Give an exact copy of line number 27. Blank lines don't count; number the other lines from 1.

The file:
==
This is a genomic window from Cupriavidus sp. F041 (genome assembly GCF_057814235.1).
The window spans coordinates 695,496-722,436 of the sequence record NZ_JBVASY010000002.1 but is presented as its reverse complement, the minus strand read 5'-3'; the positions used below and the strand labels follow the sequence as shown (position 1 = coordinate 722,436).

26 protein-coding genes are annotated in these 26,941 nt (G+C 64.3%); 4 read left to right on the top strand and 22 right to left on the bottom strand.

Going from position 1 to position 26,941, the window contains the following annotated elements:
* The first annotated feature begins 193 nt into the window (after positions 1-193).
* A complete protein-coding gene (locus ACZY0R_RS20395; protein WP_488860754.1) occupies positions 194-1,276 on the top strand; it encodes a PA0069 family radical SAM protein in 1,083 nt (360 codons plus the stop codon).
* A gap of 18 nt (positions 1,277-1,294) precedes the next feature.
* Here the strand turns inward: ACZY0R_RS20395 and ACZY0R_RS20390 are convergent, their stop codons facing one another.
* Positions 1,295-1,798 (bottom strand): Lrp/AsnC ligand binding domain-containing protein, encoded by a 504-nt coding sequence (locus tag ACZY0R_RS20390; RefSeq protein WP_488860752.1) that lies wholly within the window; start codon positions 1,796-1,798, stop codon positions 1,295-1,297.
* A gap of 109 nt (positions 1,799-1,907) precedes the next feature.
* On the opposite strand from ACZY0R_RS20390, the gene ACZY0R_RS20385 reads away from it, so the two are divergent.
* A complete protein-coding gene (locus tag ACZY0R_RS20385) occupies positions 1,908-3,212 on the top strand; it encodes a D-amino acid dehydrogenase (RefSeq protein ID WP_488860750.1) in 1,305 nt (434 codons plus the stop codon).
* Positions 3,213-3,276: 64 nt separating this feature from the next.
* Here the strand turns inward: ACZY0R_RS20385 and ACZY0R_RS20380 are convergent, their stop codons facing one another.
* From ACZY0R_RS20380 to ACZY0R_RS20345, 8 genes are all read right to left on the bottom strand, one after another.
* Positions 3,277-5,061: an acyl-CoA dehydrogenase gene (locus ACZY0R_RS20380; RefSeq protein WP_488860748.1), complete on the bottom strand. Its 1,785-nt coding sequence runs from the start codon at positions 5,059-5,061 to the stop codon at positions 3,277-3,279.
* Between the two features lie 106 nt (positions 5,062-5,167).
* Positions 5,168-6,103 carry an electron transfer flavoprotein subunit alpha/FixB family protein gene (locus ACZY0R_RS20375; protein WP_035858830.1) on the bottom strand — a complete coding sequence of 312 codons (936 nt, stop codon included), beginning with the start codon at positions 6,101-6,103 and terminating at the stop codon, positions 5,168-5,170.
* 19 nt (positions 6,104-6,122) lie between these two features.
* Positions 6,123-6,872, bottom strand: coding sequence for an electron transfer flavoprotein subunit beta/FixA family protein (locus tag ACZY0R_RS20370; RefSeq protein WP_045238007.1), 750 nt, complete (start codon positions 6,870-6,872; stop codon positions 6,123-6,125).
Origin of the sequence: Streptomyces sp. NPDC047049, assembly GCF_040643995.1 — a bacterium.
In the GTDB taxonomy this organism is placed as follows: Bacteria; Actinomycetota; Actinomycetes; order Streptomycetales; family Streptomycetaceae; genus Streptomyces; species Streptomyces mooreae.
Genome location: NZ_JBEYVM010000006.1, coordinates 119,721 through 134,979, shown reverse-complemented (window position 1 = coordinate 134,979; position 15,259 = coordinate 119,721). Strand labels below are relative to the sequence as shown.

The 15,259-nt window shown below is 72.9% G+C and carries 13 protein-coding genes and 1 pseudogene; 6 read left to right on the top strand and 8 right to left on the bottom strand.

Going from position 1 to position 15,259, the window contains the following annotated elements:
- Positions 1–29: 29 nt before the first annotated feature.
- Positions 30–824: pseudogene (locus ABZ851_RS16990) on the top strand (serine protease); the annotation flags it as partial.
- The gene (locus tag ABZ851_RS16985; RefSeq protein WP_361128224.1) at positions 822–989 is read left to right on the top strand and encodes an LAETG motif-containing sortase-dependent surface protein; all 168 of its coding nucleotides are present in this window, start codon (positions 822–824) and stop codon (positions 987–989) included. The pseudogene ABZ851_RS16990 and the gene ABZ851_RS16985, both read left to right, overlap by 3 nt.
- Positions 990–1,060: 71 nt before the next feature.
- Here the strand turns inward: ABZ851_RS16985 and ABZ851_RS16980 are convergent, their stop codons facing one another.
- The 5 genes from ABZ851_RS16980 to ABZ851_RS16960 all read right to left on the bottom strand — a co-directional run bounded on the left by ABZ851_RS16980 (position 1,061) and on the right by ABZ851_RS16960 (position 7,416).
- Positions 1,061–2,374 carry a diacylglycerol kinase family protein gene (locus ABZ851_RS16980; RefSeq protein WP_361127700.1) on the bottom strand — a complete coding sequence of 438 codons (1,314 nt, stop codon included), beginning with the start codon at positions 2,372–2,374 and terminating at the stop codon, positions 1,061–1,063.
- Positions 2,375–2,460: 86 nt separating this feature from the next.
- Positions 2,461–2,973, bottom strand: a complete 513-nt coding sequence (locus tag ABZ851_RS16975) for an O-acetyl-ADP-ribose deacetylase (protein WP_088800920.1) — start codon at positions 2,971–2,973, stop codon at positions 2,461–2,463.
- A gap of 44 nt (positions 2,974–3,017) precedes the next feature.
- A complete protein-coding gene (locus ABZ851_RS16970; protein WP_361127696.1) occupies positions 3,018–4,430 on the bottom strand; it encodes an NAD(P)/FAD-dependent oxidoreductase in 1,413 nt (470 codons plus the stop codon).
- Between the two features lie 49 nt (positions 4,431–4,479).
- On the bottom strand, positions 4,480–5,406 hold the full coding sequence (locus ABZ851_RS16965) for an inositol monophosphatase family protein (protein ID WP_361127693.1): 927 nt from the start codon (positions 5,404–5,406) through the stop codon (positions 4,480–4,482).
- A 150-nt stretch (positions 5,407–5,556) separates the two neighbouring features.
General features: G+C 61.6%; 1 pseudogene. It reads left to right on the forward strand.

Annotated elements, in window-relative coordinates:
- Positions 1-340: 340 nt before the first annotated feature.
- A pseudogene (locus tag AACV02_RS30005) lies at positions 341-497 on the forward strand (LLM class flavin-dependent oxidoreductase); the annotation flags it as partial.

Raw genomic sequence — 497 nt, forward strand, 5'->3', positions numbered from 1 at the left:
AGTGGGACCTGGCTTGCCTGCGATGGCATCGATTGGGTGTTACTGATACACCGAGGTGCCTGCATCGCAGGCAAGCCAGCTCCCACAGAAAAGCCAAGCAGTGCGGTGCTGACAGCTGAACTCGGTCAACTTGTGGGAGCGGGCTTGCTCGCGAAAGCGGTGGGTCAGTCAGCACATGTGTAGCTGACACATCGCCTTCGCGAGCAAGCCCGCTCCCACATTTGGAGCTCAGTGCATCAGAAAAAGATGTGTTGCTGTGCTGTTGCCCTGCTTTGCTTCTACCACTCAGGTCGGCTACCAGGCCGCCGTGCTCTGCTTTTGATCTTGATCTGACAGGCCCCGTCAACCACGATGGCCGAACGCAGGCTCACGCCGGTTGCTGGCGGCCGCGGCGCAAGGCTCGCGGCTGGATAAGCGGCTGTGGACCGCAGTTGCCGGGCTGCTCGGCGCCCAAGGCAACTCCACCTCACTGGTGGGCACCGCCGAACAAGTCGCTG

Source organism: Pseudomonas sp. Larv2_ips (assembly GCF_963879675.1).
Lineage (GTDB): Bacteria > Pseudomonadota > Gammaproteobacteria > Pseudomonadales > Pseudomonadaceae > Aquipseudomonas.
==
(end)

- Positions 30–824: pseudogene (locus ABZ851_RS16990) on the top strand (serine protease); the annotation flags it as partial.